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Fytche Square



Named for the Chief Commissioner of Burma, Fytche Square was a last minute addition to the design of Rangoon. The plot was left empty following its reclamation from the swamp that preceded it, and it became a public park around 1868. The initial design seems to have been a fairly low effort piece of work. The terrain was uneven, and a rickety wooden fence ran around the perimeter. The south-east quarter of the park was taken up by an ugly water tank that preserved the original atmosphere of swampland.

In 1885, J. Short (of Kandawgyi and moustache fame) removed the tank and landscaped the park properly. Around the same time, two local businessmen commissioned the marble statue of Queen Victoria visible in the photograph. The bandstand was added soon after, and outlasted the statue past the end of World War II.

The bandstand with the independence monument (from YHT)

Victoria was queen for 63 years, and Empress of India (and so Burma) for 24, but never visited her empire – largely due to the practical considerations of travel. In 1872 she did however meet with a delegation of Burmese visitors. They were envoys of King Mindon, sent in the hope of achieving a direct treaty with Victoria. Success would provide greater recognition and security for the Burmese kingdom, and hopefully prevent further British incursions.

The treaty never materialised, though between various meetings and tours of industry, the delegation did visit the British Museum, Tower of London and Madame Tussauds. 150 years later, these are still part of the standard tourist itinerary of the city. There’s unfortunately no record of them having a curry on Brick Lane, then getting into a fight on the night bus home.

Victoria meets the Burmese envoys

Besides these visitors, the closest Victoria ever got to a piece of Burma was in the many rubies that made their way into the royal collection. At some point that collection may also have included the most infamous Burmese ruby of all: the Nga Mauk.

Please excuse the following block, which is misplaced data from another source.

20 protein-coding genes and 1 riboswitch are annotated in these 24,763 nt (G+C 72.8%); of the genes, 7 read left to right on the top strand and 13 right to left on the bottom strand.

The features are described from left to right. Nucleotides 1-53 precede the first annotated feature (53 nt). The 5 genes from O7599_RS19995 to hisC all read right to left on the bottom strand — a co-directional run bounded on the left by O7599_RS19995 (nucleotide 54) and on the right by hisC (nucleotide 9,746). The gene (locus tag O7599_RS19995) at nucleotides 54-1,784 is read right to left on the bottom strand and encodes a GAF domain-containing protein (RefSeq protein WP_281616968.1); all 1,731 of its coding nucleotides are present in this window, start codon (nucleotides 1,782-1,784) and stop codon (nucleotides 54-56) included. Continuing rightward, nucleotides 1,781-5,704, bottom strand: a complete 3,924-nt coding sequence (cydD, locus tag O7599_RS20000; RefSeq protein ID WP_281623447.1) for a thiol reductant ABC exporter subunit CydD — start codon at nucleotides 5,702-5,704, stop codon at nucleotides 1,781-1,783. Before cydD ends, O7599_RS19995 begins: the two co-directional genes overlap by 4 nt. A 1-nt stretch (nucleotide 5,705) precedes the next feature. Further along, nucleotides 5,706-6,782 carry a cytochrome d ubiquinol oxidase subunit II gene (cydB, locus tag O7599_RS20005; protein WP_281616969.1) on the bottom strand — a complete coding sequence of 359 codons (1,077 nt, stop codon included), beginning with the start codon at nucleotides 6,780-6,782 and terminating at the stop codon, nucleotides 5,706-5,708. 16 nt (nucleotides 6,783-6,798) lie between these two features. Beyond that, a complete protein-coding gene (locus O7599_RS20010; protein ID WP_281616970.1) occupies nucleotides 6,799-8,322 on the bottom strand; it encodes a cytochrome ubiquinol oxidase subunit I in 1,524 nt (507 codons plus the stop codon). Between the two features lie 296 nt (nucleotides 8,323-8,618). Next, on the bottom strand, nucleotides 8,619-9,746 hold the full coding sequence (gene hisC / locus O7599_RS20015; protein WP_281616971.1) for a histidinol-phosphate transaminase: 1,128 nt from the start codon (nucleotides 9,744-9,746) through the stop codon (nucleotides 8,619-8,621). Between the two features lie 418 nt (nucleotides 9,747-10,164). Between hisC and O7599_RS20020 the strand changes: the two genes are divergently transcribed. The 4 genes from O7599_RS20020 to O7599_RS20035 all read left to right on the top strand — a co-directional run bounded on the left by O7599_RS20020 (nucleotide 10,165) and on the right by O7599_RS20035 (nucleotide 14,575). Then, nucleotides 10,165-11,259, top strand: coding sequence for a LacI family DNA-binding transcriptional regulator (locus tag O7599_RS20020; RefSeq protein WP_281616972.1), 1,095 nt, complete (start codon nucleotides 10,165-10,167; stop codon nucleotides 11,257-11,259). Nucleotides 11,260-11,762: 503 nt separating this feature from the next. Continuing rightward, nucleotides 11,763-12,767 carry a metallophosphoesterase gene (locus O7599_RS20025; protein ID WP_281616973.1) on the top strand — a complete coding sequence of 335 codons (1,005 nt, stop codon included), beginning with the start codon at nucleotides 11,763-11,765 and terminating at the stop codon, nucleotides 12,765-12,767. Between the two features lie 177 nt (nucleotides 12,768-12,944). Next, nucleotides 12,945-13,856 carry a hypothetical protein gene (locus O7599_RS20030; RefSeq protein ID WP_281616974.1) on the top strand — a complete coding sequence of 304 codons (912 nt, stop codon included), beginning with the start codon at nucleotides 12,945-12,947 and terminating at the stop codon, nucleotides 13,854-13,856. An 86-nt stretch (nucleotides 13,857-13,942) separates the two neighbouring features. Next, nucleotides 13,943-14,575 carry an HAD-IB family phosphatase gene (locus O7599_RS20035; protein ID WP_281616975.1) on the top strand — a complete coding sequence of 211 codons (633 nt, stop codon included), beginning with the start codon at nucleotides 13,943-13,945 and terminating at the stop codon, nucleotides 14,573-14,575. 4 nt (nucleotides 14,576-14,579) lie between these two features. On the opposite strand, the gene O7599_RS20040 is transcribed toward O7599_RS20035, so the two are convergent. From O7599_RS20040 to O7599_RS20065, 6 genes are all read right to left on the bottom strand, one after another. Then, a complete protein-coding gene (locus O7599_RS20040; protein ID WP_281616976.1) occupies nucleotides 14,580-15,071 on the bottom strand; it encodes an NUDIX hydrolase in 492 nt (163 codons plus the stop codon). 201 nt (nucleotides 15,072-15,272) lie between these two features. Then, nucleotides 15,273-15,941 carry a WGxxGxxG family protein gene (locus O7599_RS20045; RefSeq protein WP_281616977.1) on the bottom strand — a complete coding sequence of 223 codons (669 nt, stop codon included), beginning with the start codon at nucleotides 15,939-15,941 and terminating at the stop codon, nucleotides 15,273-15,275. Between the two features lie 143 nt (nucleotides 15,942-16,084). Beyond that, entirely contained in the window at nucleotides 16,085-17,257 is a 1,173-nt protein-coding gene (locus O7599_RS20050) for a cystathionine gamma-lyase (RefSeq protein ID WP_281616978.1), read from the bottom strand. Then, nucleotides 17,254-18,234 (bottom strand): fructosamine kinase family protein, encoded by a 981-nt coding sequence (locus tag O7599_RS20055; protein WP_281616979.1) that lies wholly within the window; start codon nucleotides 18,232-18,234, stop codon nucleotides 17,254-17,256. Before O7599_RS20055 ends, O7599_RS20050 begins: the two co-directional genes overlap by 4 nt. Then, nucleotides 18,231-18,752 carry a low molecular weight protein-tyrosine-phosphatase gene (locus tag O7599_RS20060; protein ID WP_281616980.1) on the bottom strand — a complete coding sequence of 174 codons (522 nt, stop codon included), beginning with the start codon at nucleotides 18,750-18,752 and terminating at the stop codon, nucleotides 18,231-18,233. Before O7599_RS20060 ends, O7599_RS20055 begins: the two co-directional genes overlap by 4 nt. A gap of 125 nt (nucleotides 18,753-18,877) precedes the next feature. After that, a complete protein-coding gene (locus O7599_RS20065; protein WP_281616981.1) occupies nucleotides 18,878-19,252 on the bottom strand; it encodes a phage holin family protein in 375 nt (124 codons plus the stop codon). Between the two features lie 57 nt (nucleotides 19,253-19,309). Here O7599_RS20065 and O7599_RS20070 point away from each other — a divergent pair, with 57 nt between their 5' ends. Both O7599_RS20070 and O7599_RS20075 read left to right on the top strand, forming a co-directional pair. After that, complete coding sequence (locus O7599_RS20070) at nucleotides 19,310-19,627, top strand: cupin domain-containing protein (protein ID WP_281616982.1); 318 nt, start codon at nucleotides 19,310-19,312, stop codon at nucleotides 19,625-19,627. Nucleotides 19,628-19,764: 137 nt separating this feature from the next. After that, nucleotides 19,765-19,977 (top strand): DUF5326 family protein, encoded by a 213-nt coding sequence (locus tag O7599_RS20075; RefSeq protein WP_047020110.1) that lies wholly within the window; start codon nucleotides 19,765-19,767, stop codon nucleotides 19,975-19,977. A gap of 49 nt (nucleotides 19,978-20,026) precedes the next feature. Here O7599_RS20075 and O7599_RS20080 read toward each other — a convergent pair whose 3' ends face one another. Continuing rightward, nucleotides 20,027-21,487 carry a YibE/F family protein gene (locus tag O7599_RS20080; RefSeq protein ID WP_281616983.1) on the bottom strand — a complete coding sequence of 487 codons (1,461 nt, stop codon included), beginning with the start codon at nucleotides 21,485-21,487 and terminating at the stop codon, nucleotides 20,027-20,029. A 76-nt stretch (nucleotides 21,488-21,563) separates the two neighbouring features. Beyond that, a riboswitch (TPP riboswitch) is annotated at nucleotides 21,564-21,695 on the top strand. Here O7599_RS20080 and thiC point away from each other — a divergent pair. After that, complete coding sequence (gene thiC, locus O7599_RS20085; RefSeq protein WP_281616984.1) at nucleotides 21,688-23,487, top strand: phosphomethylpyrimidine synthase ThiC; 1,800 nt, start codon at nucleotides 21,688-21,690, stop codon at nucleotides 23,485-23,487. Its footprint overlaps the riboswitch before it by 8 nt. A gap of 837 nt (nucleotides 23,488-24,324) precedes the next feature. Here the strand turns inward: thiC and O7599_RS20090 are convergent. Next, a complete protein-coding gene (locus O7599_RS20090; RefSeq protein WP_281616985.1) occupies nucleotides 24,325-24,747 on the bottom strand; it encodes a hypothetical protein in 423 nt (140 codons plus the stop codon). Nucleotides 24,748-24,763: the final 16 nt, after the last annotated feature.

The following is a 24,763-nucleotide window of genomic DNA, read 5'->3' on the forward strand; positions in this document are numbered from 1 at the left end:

The Nga Mauk was an enormous ruby that belonged to the final king of Burma, Thibaw, and disappeared in his forced departure from the country. The prevailing theory is that it was taken by a Colonel Sladen, who personally gave it to Queen Victoria, and soon after became Sir Sladen. There is a fantastic article about the search for the ruby here.

Some suggest that the Nga Mauk may have been carved up for use in the Imperial Crown of India (from

The park has hosted many speeches over the years, and not just those made by the famous names of Myanmar history: from the late 1950s there was a ‘speakers’ corner’ in the south west of the park. The original speakers corner is in Hyde Park in London, where members of the public can give speeches and hold debates on any they subject choose. I was surprised to learn that there is actually still technically a speakers’ corner in Yangon today – though I doubt it continued uninterrupted through the intervening years of political turmoil and censorship.

The current speakers’ corner is at Kyaikkasan stadium, in the north-east of the city. In 2015 a Yangon MP suggested it be moved to somewhere a little more practical, but the President’s Office rejected the idea, noting that the area had been set aside so that assemblies and protests would not add further to traffic congestion. It also conveniently makes protesting a lot less accessible and visible.